Dr. Ben's Blog

Apples and Oranges

Glass­es are offi­cial­ly IN! I don’t think any­one would dis­agree with that point. Frame styles from yes­ter­year are mount­ing huge come­backs (kind of like those golf shirts with the lit­tle croc­o­diles on them). For­tu­nate­ly, the lens optics of yes­ter­year are history.….……or maybe not.….……

Pre­scrip­tion glass­es are heav­i­ly adver­tised at extreme­ly cheap prices on TV, the inter­net, and on bill­boards. There are, to my knowl­edge, two pos­si­ble ways for this to work. Num­ber one: bait-and-switch. Num­ber two: anti­quat­ed optics behind the lens­es. As our under­stand­ing of optics gets bet­ter and bet­ter, lens­es uti­liz­ing old­er opti­cal man­u­fac­tur­ing tech­niques get pushed off to Asia and sold to the West­ern World for cheap. They are then placed into new­er frames and marked up accord­ing­ly. “2013” lens­es are made with wave­front guid­ed tech­niques pio­neered by some of the bright­est PhD’s on the plan­et. They can con­ceiv­ably cor­rect for high­er order visu­al aber­ra­tions we don’t even ful­ly under­stand how to test for! Tru­ly, it’s an excit­ing time to be in glass­es! The prag­mat­ic truth behind the dri­ve for lens­es with supe­ri­or optics is the mar­ket: the Baby Boomers all need mul­ti­fo­cal lens­es to meet their needs for increased ranges of clear vision. Old­er peo­ple aren’t just read­ing and watch­ing TV. They’re stay­ing in the work­force longer and sit­ting in front of com­put­ers, and we are able to bet­ter meet their needs with lens­es made through the use of con­tem­po­rary optics — get what you pay for.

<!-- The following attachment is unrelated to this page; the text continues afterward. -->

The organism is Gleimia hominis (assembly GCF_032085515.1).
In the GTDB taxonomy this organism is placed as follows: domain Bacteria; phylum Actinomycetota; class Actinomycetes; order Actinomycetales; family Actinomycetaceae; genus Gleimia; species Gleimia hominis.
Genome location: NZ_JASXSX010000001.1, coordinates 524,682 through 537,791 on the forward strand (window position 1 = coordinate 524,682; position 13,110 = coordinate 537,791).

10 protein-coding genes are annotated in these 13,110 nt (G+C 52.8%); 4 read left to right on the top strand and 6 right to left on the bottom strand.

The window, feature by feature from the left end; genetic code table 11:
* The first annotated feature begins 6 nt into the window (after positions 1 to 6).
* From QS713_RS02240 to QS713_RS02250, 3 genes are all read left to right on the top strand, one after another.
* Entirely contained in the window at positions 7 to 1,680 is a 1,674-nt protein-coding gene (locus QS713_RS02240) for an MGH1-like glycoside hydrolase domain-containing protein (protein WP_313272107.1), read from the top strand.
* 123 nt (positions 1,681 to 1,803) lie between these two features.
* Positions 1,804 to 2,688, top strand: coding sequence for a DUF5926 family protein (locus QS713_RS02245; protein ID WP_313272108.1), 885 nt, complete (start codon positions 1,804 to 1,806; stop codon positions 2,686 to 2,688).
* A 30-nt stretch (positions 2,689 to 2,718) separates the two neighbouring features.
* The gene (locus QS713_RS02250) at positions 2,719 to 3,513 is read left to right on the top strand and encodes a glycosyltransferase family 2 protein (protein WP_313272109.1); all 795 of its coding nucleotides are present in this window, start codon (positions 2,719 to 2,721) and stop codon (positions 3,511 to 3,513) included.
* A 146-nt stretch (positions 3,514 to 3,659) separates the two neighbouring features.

Being in busi­ness for our­selves affords us the abil­i­ty to call all of our own shots, and one of those shots was a promise we made a long time ago: stay­ing cur­rent — always. We choose not to bait-and-switch, and we refuse to make use of anti­quat­ed optics with our lens­es. We demand the best for our patients and choose our prod­ucts accord­ing­ly. We do not go back in time with our lens optics to push quan­ti­ty and turnover. Peo­ple already have enough options for that game with­out us join­ing in. Instead, we focus on qual­i­ty and the indi­vid­ual needs of each patient, one at a time. Put sim­ply, if we were in the phone indus­try, we would choose to car­ry iPhones and not bag phones (remem­ber those?).

Posted in Dr. Ben's Blog, Eyes & Art